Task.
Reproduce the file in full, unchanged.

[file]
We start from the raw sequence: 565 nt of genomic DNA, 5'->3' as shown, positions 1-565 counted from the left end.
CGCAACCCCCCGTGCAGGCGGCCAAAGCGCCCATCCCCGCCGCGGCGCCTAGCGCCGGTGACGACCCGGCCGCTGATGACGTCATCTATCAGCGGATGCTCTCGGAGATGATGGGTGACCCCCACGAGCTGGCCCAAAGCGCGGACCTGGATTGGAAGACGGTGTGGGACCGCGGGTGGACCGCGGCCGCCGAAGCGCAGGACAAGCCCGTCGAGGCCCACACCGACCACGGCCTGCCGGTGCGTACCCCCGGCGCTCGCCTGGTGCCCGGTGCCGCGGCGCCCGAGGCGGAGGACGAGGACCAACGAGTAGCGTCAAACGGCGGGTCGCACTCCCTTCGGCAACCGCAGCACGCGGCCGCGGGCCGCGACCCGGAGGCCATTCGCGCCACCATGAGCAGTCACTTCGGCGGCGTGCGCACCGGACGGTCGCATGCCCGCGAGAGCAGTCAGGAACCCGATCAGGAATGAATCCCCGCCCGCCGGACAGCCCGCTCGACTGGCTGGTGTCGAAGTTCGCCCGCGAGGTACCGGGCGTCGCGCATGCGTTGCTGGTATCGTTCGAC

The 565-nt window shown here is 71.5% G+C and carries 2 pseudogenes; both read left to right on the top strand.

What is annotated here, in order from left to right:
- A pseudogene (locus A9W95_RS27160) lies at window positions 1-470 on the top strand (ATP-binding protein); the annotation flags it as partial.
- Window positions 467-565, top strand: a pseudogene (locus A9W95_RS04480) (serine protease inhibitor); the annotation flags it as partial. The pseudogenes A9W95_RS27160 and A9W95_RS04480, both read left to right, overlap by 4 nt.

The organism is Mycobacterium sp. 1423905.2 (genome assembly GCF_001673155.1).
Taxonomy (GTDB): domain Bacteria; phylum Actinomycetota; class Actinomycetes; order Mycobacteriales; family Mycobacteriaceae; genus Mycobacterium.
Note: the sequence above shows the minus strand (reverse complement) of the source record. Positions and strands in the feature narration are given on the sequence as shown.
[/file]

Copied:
We start from the raw sequence: 565 nt of genomic DNA, 5'->3' as shown, positions 1-565 counted from the left end.
CGCAACCCCCCGTGCAGGCGGCCAAAGCGCCCATCCCCGCCGCGGCGCCTAGCGCCGGTGACGACCCGGCCGCTGATGACGTCATCTATCAGCGGATGCTCTCGGAGATGATGGGTGACCCCCACGAGCTGGCCCAAAGCGCGGACCTGGATTGGAAGACGGTGTGGGACCGCGGGTGGACCGCGGCCGCCGAAGCGCAGGACAAGCCCGTCGAGGCCCACACCGACCACGGCCTGCCGGTGCGTACCCCCGGCGCTCGCCTGGTGCCCGGTGCCGCGGCGCCCGAGGCGGAGGACGAGGACCAACGAGTAGCGTCAAACGGCGGGTCGCACTCCCTTCGGCAACCGCAGCACGCGGCCGCGGGCCGCGACCCGGAGGCCATTCGCGCCACCATGAGCAGTCACTTCGGCGGCGTGCGCACCGGACGGTCGCATGCCCGCGAGAGCAGTCAGGAACCCGATCAGGAATGAATCCCCGCCCGCCGGACAGCCCGCTCGACTGGCTGGTGTCGAAGTTCGCCCGCGAGGTACCGGGCGTCGCGCATGCGTTGCTGGTATCGTTCGAC

The 565-nt window shown here is 71.5% G+C and carries 2 pseudogenes; both read left to right on the top strand.

What is annotated here, in order from left to right:
- A pseudogene (locus A9W95_RS27160) lies at window positions 1-470 on the top strand (ATP-binding protein); the annotation flags it as partial.
- Window positions 467-565, top strand: a pseudogene (locus A9W95_RS04480) (serine protease inhibitor); the annotation flags it as partial. The pseudogenes A9W95_RS27160 and A9W95_RS04480, both read left to right, overlap by 4 nt.

The organism is Mycobacterium sp. 1423905.2 (genome assembly GCF_001673155.1).
Taxonomy (GTDB): domain Bacteria; phylum Actinomycetota; class Actinomycetes; order Mycobacteriales; family Mycobacteriaceae; genus Mycobacterium.
Note: the sequence above shows the minus strand (reverse complement) of the source record. Positions and strands in the feature narration are given on the sequence as shown.